Opening to a luminescent “W”, Weezer came out with a bang, immediately recalling that warm feeling of the mid-to late ‘90s. The band had a really great and immense sound that enveloped the room, earning good cheer from the audience. Their song “El Scorcho” evoked the feeling of being out on the patio on a nice Sunday morning, adding fun, small lyrical changes like “…at the Foo Fighters concert!” It gave a nice extra touch to the atmosphere of the evening. The lighting work hit in full force for Weezer’s set, with indigo strobes bleeding out over a field of people now filling out the floor area.
Weezer was musically tight for their whole set, and between frontman Rivers Cuomo commanding the stage as he did, and switching it up with a keyboard for new tracks like “Happy Hour”, it added a relaxed atmosphere of fun to the show. Noting how they were going to be performing with Pixies later in the year, they performed a cover of the band’s song, “Where Is My Mind”. Where with songs like “Beverly Hills”, it saw Cuomo don a sombrero, and it became evident between that and “Buddy Holly”, and by extension of bassist Scott Shriner and drummer Patrick Wilson, that Weezer has some of the boppiest, catchiest hooks I’ve heard.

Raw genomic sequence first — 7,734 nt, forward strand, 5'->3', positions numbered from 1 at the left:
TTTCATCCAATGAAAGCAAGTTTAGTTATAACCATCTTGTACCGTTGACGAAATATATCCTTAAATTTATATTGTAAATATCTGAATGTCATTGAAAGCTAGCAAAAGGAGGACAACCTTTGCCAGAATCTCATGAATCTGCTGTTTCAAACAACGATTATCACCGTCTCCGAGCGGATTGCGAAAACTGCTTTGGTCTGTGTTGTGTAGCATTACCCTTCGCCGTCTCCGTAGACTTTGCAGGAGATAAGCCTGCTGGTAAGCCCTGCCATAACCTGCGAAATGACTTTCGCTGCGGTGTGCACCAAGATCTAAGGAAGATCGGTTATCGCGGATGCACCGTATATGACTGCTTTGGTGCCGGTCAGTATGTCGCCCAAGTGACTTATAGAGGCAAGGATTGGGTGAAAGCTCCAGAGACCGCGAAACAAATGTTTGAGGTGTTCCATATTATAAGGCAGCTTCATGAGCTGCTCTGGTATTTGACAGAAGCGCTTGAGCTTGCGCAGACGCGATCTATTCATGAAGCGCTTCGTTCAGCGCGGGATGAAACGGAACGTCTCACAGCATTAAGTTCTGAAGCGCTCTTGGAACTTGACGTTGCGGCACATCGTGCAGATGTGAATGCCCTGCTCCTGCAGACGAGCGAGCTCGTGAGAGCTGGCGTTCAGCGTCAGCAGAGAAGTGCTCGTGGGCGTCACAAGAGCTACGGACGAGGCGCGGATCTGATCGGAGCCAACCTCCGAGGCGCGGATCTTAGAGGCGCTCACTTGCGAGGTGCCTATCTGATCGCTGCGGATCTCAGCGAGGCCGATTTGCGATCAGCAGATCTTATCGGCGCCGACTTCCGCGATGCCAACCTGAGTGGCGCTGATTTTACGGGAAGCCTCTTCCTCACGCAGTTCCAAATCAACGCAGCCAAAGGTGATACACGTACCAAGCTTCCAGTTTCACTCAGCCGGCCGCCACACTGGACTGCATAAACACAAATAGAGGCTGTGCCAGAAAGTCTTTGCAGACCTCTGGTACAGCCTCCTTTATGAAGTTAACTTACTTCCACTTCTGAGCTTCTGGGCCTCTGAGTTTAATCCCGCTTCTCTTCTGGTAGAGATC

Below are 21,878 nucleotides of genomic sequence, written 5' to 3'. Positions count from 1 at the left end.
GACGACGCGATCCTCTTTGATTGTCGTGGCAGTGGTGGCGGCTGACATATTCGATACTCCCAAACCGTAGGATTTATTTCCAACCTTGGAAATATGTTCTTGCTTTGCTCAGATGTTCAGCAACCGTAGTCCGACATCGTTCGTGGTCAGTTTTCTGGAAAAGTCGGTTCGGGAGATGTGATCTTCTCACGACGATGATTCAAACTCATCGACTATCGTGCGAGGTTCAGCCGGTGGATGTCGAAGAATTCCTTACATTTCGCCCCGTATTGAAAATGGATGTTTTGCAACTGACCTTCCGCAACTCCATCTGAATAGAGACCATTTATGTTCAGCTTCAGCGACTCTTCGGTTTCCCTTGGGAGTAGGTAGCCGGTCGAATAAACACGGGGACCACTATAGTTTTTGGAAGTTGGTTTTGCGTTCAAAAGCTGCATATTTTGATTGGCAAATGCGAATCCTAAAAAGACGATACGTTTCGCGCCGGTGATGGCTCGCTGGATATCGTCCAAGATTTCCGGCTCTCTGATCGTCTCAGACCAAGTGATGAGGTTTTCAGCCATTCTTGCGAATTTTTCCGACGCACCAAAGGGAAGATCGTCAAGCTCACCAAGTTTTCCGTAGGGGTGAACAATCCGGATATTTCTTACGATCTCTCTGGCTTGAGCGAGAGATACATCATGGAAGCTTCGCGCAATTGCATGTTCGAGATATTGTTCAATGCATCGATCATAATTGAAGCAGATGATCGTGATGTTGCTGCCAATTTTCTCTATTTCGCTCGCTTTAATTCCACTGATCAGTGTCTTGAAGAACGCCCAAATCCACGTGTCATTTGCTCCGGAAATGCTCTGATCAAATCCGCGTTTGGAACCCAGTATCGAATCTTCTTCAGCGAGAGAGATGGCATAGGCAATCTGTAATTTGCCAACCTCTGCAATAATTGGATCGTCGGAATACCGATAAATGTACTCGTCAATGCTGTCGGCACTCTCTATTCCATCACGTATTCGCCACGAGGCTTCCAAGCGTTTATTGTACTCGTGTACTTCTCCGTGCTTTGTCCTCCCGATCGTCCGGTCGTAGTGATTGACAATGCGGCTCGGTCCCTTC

“Goodbye, Australia! Weezer loves you!” Cuomo cried out, before he and guitarist Brian Bell ran up and pretended to go for a stage dive, as Wilson busted out the guitar for a surprising cover of Van Halen’s “Eruption”!
Naturally, Foo Fighters kicked off with a bang. As the curtain fell (adorned with the logo from their latest album, Concrete and Gold), Dave Grohl’s raspy scream filled the floor. By the second song alone, the energy in the room was already alive – thanks to the power and charisma of Grohl, and the expertise and magnificence of drummer Taylor Hawkins – wow, this man can drum!